Choosing a coursebook

It’s now, the middle of a semester and we start having our minds set into finding different and new materials for our groups. In fact, sometimes it’s simply time to change.

A friend normally says “the book is the slave, not the master”, but some teachers end up relying so much on the coursebook that choosing it is one of the most important features in “teaching”.

Wether or not you are involved in the material selection project, there’s a lot to be thought when analysing materials to avoid judging the book by its cover. Having in mind Tomlinson (2001, p.66) definition of materials as “anything which can be used to facilitate the learning of a language”, there are several issues to consider:

  1. Level;
  2. Content related to school syllabus;
  3. Method applied; Skills involved;
  4. Proposed number of hours related to the school structure;
  5. Timetable fit related to other materials already in use;
  6. Components;
  7. Appearance –  the lay-out, the design, illustrations – are they catchy? Or maybe too packed?
  8. Availability in the market as well as affordable;
  9. Year of publication – how updated it is.
  10.  and so more…

So, when you come across a book and you have a positive answer for the issues above, you start having a closer look at it in terms of the unit structure itself and the work to be done with students.

Littlejohn (2011, 179-211), in The Analysis of language teaching materials: inside the Trojan Horse, presents a comprehensive table to help us visualise the features of the materials.

His idea is to start focusing on “what the learner is expected to do” in each task/exercise, taking into account turn-taking (initiation, scripted responses), focus (language systems, meaning, the relationship between meaning and form), mental operation (application of general rule, expansion, decoding, formulating item into larger units and so many more).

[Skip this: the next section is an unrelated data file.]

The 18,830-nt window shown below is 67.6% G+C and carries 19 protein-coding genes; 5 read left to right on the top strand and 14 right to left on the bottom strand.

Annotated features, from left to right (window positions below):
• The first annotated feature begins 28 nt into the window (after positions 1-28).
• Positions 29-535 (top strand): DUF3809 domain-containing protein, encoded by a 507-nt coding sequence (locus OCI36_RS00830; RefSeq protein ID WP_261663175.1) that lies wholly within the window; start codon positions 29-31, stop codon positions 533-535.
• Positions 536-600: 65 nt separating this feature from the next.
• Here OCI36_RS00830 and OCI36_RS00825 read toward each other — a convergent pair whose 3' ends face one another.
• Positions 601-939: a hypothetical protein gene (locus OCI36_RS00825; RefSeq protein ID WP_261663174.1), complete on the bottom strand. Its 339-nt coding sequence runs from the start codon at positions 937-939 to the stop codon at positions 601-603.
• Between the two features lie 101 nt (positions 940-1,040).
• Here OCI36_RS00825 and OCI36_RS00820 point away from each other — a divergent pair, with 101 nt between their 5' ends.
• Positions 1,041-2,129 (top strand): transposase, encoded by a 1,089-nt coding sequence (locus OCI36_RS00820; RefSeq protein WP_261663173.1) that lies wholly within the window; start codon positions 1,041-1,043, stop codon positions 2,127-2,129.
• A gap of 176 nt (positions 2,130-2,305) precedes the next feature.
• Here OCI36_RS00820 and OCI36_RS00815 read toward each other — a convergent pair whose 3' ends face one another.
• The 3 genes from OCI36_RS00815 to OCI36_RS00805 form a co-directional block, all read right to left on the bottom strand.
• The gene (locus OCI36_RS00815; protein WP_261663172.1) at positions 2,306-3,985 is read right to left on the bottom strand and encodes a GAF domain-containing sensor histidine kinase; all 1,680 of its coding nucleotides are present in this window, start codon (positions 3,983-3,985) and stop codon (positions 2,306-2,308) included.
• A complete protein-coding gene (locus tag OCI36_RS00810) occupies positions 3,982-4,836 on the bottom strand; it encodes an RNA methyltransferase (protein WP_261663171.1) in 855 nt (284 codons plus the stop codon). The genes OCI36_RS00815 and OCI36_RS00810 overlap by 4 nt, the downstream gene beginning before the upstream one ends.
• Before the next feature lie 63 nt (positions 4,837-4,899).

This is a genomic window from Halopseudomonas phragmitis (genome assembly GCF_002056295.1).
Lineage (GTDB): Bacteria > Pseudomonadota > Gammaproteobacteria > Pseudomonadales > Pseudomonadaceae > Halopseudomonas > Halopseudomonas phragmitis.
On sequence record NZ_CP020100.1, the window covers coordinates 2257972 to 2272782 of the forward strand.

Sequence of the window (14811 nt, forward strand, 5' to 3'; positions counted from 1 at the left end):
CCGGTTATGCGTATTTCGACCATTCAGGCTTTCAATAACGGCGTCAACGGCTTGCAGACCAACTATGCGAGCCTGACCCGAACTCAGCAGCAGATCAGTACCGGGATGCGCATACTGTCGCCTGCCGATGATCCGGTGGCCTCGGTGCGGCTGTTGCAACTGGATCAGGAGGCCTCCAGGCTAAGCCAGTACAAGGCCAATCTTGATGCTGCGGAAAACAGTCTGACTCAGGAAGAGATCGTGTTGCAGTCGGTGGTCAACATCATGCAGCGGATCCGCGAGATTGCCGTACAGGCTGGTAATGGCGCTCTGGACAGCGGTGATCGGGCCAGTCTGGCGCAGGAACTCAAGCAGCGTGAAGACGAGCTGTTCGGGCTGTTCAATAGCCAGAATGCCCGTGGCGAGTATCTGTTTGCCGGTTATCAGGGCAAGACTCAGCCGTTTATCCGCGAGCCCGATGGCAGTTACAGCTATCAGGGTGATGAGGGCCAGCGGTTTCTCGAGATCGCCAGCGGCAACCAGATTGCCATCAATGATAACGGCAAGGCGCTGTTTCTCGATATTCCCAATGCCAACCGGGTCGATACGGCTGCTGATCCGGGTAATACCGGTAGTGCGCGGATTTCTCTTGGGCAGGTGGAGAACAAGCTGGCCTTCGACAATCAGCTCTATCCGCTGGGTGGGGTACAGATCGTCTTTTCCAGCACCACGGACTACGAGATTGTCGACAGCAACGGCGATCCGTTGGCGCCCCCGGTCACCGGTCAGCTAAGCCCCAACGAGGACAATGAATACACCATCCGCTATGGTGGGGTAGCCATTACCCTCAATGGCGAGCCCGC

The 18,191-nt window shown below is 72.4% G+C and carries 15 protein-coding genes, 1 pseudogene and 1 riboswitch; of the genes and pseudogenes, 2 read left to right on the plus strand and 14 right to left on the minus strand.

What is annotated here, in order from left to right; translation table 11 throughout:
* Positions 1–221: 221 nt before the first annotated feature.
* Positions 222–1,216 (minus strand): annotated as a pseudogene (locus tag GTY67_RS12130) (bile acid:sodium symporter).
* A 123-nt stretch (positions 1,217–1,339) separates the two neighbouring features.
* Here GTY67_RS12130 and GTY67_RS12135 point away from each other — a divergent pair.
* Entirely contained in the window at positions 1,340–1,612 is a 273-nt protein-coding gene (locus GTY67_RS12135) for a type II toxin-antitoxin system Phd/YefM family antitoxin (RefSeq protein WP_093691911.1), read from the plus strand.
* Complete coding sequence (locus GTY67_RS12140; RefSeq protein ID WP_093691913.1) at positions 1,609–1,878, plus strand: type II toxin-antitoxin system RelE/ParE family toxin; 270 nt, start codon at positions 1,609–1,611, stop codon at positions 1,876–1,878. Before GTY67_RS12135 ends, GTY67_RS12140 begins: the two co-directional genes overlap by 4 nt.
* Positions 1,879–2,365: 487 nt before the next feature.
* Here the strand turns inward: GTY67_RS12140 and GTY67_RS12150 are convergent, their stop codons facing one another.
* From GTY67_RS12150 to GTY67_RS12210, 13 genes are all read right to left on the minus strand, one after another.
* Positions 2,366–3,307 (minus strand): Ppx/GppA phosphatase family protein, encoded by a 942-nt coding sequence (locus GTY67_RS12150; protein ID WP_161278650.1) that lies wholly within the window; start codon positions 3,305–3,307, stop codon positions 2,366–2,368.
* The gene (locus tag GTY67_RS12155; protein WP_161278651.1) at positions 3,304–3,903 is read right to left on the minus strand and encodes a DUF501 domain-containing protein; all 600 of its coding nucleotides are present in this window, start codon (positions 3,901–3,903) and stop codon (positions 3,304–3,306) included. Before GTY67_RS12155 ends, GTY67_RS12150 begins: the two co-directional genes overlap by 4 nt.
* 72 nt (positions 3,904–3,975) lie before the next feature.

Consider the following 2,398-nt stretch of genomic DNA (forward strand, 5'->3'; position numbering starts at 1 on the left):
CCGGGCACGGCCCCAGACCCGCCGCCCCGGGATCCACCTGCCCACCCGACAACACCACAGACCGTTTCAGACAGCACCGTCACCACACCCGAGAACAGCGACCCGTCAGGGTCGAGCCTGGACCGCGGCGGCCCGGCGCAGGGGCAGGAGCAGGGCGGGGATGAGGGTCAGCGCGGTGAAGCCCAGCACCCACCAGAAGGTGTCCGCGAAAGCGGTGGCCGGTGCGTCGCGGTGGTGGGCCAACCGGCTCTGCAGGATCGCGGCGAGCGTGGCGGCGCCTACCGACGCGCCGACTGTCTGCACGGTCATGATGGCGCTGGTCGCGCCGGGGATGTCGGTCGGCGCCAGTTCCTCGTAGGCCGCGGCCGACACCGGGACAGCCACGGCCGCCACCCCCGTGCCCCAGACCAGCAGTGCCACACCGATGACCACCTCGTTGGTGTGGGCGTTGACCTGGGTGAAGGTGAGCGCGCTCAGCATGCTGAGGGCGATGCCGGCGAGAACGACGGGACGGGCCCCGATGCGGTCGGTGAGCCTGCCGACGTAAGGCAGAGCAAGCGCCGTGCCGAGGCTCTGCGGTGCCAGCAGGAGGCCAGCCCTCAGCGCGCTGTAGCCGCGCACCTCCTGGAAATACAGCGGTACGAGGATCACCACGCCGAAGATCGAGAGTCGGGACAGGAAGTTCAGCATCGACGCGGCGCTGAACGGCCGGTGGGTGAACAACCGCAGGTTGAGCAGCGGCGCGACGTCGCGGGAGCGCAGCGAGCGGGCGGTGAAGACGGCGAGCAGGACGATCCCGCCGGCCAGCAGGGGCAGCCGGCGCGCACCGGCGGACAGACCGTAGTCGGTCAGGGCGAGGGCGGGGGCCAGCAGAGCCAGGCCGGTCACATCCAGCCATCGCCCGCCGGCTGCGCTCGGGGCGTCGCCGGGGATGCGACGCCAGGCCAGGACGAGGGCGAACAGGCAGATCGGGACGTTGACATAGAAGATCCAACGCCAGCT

Then, the analysis goes to patterns of interaction – “who with”. Is the task learner centred? Will students do it individually simultaneously? Pairs? Groups? Whole class? In fact, how language will be used and with whom. Is there variety of patterns?

The analysis comes to “with what content” – form (extended discourse, written or aural, words/phrases/sentences), source (materials, teacher, learners, outside the class?), nature, in terms of metalinguistic comment, linguistic item, fiction, personal information…).

So, we have already concentrated our studies in terms of what the input is and the students work, but now, what language is expected from the learners, the “expected outcome” and again, he concentrates on the analysis of form, source and nature, as mentioned before.

After a deep analysis of any the material, we should be able to answer questions such as:

  1. What are the main strengths & weaknesses of the material?
  2. Is there the right balance of functional language, grammar, vocabulary, pronunciation, skills?
  3. Is there sufficient variety of activity types and patterns of interaction?

So, based on your beliefs and the structure of the school you work at, I hope the ideas above can help you choose a good coursebook.




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Beatriz Meneguetti

Mª Beatriz Magalhães Silva Meneguetti Teacher, teacher trainer, school director and sworn translator with over 30 years’ experience, graduated in English, post graduated in methodology, linguistics, school management and marketing. Holder of major proficiency certificates from Cambridge and Michigan Universities and holder of the DELTA and MA in Professional Development for Language Education from Chichester University. Academic director of ABCI - Brazilian Association of Culturas Inglesas.

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